Does mere presence of LAWFUL amount of marijuana on passenger justify probable cause to search car?

In People v. Lee (2019) 40 Cal.App.5th 853 [253 Cal.Rptr.3d 512], the court held a defendant’s possession of a small amount of marijuana could not justify a probable cause search. (Id. at p. 856.) After initiating a traffic stop, officers discovered a small amount of marijuana on the defendant during a patsearch. (Id. at p. 857.) Officers then searched the vehicle and uncovered cocaine and a firearm. (Id. at pp. 858-859.) Finding the lawful amount of marijuana seized 803*803 from defendant’s person could not establish probable cause to search the vehicle, the trial court granted the defendant’s motion to suppress. (Id. at p. 860.) Reasoning “[t]he recent legalization of marijuana in California means we can now attach fairly minimal significance to the presence of a legal amount of the drug,” the appellate court affirmed the trial court’s granting of the motion to suppress. (Id. at p. 861.) The presence of a legal amount of marijuana, however, “does not foreclose the possibility that defendant possesses a larger (illegal) amount.” (Id. at p. 862.) Therefore, pursuant to Lee, there must be additional evidence, beyond mere possession of a legal amount of marijuana, to support a reasonable belief the defendant has an illegal amount or is violating some other statutory provision. (Ibid.)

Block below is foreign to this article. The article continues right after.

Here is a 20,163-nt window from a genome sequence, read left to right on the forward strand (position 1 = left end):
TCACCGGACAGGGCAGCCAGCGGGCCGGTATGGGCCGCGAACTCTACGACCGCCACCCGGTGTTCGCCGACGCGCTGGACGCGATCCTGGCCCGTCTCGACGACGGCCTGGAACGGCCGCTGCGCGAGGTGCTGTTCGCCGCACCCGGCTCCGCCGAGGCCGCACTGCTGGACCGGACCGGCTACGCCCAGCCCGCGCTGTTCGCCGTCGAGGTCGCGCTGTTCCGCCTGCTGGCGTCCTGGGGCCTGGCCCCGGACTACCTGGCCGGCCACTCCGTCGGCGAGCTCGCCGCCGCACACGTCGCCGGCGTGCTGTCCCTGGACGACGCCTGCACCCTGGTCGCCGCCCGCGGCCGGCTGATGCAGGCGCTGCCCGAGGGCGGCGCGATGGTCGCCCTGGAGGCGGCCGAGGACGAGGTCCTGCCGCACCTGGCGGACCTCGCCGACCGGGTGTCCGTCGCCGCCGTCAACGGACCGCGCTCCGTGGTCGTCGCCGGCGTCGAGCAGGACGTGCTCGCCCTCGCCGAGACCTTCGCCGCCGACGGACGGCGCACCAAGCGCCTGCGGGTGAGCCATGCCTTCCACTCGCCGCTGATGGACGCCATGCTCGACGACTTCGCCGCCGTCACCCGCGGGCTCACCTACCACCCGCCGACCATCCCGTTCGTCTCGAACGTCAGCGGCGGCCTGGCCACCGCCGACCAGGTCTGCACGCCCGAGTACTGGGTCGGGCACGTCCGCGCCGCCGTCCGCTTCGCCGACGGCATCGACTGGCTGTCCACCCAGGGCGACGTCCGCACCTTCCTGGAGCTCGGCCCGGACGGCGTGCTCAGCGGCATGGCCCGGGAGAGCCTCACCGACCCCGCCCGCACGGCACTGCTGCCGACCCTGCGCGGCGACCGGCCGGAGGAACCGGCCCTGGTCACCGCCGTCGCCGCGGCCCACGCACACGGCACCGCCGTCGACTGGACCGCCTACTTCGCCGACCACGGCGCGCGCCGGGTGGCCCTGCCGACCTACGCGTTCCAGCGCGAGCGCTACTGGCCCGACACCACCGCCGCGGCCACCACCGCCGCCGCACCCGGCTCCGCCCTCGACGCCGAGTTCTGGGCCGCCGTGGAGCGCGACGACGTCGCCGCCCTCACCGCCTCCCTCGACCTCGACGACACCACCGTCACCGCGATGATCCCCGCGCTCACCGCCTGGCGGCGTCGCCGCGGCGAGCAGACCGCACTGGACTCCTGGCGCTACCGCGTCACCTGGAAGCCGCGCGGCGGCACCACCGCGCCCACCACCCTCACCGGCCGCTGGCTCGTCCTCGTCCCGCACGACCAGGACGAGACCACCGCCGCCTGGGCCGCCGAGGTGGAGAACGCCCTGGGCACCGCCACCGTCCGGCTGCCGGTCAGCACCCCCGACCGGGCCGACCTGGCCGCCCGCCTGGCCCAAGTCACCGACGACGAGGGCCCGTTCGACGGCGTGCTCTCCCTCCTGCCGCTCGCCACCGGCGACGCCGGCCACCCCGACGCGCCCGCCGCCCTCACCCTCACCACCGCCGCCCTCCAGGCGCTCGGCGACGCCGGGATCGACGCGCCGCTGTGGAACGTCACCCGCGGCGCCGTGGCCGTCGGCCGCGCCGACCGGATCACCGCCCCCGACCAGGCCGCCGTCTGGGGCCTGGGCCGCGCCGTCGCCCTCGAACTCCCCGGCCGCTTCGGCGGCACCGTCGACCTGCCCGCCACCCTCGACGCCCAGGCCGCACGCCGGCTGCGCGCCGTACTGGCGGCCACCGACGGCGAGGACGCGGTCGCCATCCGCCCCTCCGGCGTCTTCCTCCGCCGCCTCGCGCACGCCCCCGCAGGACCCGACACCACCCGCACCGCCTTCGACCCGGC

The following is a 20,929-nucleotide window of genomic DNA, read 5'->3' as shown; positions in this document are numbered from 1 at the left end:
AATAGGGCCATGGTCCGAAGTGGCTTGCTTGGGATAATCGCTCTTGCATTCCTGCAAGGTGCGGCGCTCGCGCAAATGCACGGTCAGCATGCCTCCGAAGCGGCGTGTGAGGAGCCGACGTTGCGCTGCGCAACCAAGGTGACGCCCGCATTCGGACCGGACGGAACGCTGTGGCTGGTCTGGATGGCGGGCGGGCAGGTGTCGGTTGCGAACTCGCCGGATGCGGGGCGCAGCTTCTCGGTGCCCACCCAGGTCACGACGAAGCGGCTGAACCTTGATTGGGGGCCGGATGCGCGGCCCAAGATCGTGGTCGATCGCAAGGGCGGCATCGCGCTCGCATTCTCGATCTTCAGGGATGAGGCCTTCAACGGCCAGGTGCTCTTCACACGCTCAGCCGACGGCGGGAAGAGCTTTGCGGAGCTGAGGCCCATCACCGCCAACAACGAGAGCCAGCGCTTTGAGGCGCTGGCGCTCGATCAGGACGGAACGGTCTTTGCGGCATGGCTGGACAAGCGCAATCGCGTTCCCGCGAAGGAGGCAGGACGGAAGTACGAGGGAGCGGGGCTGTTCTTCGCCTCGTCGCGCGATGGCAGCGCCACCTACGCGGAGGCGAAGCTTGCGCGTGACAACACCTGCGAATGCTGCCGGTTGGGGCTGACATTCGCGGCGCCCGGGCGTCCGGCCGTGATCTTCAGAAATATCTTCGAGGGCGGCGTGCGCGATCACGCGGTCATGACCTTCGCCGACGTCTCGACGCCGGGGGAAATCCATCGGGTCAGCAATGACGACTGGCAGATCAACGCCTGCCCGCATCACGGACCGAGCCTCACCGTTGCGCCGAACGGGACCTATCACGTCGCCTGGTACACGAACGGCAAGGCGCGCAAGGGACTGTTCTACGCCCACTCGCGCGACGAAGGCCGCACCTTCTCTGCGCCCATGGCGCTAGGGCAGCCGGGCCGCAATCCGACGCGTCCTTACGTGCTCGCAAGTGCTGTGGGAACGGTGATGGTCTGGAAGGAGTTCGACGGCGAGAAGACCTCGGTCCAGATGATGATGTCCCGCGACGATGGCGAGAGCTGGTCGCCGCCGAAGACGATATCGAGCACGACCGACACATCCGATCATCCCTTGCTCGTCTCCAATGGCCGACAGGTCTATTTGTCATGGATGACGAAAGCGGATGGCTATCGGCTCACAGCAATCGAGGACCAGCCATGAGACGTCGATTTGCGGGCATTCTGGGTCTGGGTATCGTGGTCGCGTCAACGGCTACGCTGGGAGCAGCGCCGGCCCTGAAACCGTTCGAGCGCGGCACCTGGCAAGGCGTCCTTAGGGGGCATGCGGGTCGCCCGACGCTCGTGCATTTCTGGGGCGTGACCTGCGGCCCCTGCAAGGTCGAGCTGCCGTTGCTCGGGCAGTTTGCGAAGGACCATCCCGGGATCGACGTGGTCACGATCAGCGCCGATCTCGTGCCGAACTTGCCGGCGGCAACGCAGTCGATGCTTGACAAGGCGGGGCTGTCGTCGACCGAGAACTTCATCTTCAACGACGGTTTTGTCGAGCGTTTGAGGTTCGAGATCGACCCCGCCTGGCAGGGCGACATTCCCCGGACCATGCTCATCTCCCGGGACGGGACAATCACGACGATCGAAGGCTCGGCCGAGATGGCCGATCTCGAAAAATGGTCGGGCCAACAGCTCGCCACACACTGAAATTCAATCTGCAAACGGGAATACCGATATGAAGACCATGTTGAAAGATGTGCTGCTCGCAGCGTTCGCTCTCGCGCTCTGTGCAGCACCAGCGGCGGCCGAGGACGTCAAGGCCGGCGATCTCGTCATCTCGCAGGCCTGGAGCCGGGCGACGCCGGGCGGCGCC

The relevant question is whether there was probable cause to search the passenger’s purse pursuant to the automobile exception. We conclude there was.

Defendant argues pursuant to Vehicle Code section 23222, subdivision (b), a passenger’s possession of a lawful amount of marijuana while in a car is not unlawful. In making this argument, defendant fails to acknowledge the passenger’s violation of section 11362.3, subdivision (a)(4), which states that while the possession of up to 28.5 grams of marijuana is now lawful pursuant to section 11362.1, it remains unlawful to “[p]ossess an open container or open package of cannabis or cannabis products while driving, operating, or riding in the passenger seat or compartment of a motor vehicle.” (Italics added.) As such, defendant’s reliance on Vehicle Code section 23222, subdivision (b) is unavailing.

Full case here: THE PEOPLE v. TYRONE BRENDON McGEE. 53 Cal.App.5th 796 (2020),

Anton Vialtsin, Esq.
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